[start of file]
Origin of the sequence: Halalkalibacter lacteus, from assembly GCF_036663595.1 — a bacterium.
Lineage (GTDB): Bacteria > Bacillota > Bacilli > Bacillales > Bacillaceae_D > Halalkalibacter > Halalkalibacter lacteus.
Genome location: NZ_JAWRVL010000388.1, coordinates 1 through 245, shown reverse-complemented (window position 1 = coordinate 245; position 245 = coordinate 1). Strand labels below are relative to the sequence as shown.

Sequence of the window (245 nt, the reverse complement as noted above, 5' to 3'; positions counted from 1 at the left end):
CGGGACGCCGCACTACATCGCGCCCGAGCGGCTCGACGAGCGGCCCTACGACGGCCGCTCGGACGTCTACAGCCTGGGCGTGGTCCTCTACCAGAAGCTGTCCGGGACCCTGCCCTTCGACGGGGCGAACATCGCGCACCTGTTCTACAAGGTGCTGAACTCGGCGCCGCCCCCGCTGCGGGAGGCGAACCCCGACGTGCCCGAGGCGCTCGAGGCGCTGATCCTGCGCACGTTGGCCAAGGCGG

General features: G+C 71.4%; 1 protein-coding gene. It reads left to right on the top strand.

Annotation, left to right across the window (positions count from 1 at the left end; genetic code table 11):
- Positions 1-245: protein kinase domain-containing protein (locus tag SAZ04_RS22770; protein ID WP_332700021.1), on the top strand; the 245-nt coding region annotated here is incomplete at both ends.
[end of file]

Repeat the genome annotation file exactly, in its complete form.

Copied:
Origin of the sequence: Halalkalibacter lacteus, from assembly GCF_036663595.1 — a bacterium.
Lineage (GTDB): Bacteria > Bacillota > Bacilli > Bacillales > Bacillaceae_D > Halalkalibacter > Halalkalibacter lacteus.
Genome location: NZ_JAWRVL010000388.1, coordinates 1 through 245, shown reverse-complemented (window position 1 = coordinate 245; position 245 = coordinate 1). Strand labels below are relative to the sequence as shown.

Sequence of the window (245 nt, the reverse complement as noted above, 5' to 3'; positions counted from 1 at the left end):
CGGGACGCCGCACTACATCGCGCCCGAGCGGCTCGACGAGCGGCCCTACGACGGCCGCTCGGACGTCTACAGCCTGGGCGTGGTCCTCTACCAGAAGCTGTCCGGGACCCTGCCCTTCGACGGGGCGAACATCGCGCACCTGTTCTACAAGGTGCTGAACTCGGCGCCGCCCCCGCTGCGGGAGGCGAACCCCGACGTGCCCGAGGCGCTCGAGGCGCTGATCCTGCGCACGTTGGCCAAGGCGG

General features: G+C 71.4%; 1 protein-coding gene. It reads left to right on the top strand.

Annotation, left to right across the window (positions count from 1 at the left end; genetic code table 11):
- Positions 1-245: protein kinase domain-containing protein (locus tag SAZ04_RS22770; protein ID WP_332700021.1), on the top strand; the 245-nt coding region annotated here is incomplete at both ends.